Ukraine conflict, climate action play key role in Canada's budget
Ukraine conflict, climate action play key role in Canada's budget

OTTAWA – In her second annual federal budget as Canada's finance minister, Chrystia Freeland has moved her focus from assisting Canadians and the economy in coping with the effects of the Covid-19 outbreak to allocating funding to solve two of the country's and the world's main concerns.

She proposed a budget on Thursday that includes more than USD6.4 billion in new funding over five years to better equip the Canadian Armed Forces, increase Canada's contributions to NATO and NORAD, and strengthen Canada's cyber-security strategy to prevent and defend against attacks, including those against government agencies and critical infrastructure. The  budget also allocates further and considerable support to Ukraine.

Canada, the first Western country to recognise Ukraine's independence in 1991, has pledged USD953 million in aid to Ukraine and its people, as well as USD1.3 billion in loan assistance to the Ukrainian government.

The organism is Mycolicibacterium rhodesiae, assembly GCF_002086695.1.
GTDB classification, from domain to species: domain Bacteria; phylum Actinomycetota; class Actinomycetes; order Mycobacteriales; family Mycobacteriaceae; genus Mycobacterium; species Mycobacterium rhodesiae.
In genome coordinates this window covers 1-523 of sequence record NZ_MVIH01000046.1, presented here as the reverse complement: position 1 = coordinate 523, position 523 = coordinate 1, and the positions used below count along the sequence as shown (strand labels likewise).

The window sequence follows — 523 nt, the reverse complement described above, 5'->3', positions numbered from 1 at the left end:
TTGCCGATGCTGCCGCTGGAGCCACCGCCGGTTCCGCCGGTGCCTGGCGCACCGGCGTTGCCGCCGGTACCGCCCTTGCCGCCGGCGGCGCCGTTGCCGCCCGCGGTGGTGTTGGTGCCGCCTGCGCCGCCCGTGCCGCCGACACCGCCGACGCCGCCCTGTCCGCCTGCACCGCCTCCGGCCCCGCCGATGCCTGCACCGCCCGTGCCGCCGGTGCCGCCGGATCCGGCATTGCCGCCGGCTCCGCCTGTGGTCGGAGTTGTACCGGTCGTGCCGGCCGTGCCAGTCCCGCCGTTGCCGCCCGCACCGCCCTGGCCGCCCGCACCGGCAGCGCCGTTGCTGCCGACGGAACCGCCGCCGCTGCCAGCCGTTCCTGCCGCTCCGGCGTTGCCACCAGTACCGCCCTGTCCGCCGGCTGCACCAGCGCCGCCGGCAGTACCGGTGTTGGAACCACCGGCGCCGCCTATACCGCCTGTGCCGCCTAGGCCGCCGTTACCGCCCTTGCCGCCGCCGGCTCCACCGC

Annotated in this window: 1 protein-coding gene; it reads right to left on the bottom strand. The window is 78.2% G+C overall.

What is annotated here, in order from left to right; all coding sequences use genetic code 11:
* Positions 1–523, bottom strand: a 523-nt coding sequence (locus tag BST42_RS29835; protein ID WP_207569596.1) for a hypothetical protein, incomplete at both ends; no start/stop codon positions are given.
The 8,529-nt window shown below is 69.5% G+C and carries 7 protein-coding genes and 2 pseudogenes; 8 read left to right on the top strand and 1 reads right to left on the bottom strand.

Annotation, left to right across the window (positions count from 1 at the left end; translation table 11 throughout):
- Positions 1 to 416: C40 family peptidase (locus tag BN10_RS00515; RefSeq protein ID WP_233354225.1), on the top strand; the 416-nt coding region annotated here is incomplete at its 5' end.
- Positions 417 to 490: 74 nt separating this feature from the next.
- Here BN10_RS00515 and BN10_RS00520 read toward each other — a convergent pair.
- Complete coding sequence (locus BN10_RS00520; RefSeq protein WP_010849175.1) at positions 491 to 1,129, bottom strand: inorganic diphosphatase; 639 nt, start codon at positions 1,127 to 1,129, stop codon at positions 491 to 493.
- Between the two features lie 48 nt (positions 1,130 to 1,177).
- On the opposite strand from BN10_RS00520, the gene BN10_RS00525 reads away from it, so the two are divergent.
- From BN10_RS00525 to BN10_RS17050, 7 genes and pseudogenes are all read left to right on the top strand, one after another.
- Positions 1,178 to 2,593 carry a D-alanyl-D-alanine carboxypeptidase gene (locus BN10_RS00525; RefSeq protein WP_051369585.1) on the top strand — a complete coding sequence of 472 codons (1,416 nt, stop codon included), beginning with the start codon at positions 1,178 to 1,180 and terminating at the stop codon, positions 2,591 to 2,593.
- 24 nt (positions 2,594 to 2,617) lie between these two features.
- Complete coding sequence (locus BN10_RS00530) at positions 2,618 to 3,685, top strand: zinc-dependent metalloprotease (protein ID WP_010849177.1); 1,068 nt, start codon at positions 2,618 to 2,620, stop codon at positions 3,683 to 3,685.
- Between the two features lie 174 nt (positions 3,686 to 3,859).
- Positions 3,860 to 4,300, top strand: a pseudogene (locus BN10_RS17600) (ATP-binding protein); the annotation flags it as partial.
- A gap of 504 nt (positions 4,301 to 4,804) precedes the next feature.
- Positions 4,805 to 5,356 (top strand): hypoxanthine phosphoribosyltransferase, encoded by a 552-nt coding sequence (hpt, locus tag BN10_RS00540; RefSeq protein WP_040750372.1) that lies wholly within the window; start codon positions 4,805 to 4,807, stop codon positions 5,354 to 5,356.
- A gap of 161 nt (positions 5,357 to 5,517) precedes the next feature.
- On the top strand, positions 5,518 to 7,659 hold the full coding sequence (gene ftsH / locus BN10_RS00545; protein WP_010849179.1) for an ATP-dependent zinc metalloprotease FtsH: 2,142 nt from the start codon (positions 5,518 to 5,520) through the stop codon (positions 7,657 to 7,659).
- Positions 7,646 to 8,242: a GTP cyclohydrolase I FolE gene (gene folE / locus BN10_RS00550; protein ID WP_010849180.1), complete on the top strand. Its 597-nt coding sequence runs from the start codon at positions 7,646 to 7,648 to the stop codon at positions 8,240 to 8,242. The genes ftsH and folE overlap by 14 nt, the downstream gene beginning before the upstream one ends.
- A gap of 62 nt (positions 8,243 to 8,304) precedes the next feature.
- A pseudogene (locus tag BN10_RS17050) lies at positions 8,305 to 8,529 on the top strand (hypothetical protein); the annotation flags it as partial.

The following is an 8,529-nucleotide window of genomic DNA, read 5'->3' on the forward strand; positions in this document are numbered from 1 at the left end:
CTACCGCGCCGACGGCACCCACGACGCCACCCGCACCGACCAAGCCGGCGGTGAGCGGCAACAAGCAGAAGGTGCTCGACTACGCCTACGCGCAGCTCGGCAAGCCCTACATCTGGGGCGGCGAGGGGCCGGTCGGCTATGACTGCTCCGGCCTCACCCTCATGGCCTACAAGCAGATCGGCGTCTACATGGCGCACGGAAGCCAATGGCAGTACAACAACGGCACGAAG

The Canadian government will also contribute USD391 million in military aid to Ukraine, in addition to the USD71.5 million in deadly and non-lethal help already delivered.

Freeland's budget also includes funds to address the "existential issue" of climate change, as she characterised it.

The Canadian government has set aside approximately USD1.4 billion over five years to encourage drivers to switch to electric vehicles in order to cut transportation-related emissions. The Finance Department of Canada will "consult with experts" to develop a 30% investment tax credit for net-zero technology, battery storage systems, and clean hydrogen.

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